b. Contracted caecum with an abnormal ileocaecal valve and/or terminal ileum
c. Stricture of the ascending colon with shortening of and involvement of ileocaecal region
Group 2 : suggestive if any of the following features are present
a. Contracted caecumb. Ulceration or narrowing of the terminal ileumc. Stricture of the ascending colond. Multiple areas of dilatation, narrowing and
matting of small bowel loops
• Group 3 : non specific includes features of matting,dilatation or mucosal thicekening of small bowel loops
• Group 4 : normal study
• Often reveals a mass made up of matted loops of small bowel with thickened walls, diseased omentum, mesentery and loculated ascites
• Regional lymph nodal enlargement
USG shows thlckened, echogenicmesentery containing multiple enlarged
hypoechoic, discrete, andconglomerate lymph nodes. Smallamount of ascites is seen (arrows).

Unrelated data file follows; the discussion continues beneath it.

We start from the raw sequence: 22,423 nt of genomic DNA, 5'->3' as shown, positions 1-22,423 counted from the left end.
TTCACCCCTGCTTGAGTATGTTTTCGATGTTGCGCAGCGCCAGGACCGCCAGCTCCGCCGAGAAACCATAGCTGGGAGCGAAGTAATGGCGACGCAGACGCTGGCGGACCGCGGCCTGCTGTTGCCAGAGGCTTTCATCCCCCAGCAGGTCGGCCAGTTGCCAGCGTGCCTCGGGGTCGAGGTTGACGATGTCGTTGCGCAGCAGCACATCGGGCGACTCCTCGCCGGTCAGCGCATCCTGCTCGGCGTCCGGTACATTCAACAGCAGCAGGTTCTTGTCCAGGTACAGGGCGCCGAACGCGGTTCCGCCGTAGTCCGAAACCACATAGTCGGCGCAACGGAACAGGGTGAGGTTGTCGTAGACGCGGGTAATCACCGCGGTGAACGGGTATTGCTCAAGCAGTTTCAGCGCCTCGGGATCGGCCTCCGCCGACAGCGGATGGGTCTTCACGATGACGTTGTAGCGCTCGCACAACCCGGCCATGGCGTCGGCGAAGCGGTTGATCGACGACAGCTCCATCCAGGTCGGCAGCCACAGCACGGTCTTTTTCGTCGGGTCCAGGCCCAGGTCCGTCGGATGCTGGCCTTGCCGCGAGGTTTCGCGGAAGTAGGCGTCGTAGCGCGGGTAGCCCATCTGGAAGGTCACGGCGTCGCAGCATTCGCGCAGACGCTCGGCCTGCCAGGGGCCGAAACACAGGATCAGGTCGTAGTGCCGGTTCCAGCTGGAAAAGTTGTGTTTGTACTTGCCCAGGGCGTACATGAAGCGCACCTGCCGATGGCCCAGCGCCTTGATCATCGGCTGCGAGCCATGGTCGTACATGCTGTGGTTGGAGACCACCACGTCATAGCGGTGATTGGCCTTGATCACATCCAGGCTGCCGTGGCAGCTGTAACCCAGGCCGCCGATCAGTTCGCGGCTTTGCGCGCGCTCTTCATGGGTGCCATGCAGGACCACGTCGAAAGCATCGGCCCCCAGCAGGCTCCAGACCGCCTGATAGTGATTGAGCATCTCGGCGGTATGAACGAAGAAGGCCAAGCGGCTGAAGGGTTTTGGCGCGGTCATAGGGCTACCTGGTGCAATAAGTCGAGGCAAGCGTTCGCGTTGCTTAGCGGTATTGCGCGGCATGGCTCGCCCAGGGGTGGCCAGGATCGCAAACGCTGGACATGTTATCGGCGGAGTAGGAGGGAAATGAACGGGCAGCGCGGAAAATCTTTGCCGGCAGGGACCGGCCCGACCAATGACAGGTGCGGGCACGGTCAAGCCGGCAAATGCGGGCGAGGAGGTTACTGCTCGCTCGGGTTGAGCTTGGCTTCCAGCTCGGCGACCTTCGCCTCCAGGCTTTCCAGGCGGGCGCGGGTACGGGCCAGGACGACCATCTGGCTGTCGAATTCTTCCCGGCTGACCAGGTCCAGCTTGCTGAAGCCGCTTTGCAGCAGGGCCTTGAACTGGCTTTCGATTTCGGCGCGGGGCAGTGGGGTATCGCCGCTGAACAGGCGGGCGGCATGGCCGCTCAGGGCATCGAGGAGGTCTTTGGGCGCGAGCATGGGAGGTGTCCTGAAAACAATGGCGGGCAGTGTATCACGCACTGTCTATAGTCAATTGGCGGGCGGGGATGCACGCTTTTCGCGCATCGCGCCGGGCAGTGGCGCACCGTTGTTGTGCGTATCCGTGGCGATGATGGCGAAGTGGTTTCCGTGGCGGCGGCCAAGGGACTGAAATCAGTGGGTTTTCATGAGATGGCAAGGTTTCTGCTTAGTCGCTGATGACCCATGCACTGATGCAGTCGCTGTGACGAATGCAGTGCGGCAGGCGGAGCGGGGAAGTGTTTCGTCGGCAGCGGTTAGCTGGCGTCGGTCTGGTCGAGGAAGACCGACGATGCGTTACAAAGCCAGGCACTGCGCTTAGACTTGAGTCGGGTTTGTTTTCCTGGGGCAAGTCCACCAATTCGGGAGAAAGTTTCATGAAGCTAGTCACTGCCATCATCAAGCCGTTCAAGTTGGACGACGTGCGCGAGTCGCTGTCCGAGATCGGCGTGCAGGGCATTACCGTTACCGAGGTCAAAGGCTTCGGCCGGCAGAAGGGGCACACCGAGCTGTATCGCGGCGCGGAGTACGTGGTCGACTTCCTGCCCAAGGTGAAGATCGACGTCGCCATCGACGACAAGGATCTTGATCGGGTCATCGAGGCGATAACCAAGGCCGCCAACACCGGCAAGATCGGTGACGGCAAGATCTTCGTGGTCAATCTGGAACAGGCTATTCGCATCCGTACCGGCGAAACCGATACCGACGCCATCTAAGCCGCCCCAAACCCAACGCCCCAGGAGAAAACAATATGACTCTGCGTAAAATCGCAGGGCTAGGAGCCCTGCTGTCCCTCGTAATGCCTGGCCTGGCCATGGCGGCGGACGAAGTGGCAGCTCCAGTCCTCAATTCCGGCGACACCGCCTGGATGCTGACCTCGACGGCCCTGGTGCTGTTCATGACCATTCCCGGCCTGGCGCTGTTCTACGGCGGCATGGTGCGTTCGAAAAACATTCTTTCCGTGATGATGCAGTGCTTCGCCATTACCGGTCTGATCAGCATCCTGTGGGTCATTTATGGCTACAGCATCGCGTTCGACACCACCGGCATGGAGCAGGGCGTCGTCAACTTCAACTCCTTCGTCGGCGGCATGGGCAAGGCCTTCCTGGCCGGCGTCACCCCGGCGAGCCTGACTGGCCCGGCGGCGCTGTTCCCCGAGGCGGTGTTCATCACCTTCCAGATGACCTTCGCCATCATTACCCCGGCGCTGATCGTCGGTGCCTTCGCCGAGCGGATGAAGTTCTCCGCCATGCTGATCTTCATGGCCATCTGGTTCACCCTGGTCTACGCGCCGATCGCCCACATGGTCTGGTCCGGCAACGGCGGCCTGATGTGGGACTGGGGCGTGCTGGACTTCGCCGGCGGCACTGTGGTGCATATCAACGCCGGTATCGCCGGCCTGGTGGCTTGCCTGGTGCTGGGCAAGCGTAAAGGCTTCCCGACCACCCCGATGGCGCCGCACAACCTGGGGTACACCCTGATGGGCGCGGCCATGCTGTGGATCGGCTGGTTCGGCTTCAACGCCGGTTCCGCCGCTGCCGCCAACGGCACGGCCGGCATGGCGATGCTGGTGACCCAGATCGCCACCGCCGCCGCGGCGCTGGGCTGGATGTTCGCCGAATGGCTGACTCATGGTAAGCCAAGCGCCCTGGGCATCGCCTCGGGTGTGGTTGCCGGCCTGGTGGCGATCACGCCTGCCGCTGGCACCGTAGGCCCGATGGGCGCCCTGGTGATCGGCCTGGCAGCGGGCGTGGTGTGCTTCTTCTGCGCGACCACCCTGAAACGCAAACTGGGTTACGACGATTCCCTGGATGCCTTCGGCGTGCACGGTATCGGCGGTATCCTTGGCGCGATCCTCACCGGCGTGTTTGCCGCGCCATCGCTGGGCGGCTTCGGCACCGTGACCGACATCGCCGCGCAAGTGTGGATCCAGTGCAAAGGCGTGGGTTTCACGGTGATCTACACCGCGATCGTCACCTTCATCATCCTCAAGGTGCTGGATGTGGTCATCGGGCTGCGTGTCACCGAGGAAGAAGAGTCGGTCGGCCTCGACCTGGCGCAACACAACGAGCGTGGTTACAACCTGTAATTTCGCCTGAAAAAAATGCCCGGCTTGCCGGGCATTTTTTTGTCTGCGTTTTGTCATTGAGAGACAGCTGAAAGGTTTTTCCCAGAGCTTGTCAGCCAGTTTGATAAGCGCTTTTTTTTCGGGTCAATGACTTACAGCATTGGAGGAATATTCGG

Dilated, fluid-filled, thick-walled bowel loops at periphery.
Pseudo kidney sign
• Ileocaecal region is pulled upto subhepatic region
Preferential thickening of the medial caecal wall with an exophytic mass engulfing the terminal ileum associated with massive lymphadenopathy is characteristic of tuberculosis !!!
Regular and concentric thickening of the ascending colon (arrow in a) and cecum (arrow in b)
• Greater senstivity and specificity than NCCT in detecting low grade small bowel obstruction
• Allows detection of luminal and extraluminal pathology
• No added advantage• Mucosal abnormalities are less well
demonstrated on MRI as compared to barium
Masserli G et al.Abdominal imaging 2006;29:326-34
MASS• Appendicular mass• Actinomycosis • Crohns disease• Caecal carcinoma• Lymphoma
The ulceration in TB is circumferential while that in Crohn’s disease is along the mesentric border !!!!
• Involved in 9% of cases without small bowel involvement
• Long or short segment involvement with spiculation, rigidity, ulceration, inflammatory polyps, perforation, fistulae, pericolic abscess
• D/D : UC, Crohns disease, amoebic colitis, mailgnancy
• Fistula, stricture, chronic ischiorectal abscess• Anal canal : ulcer fissures, fistulae, abscess,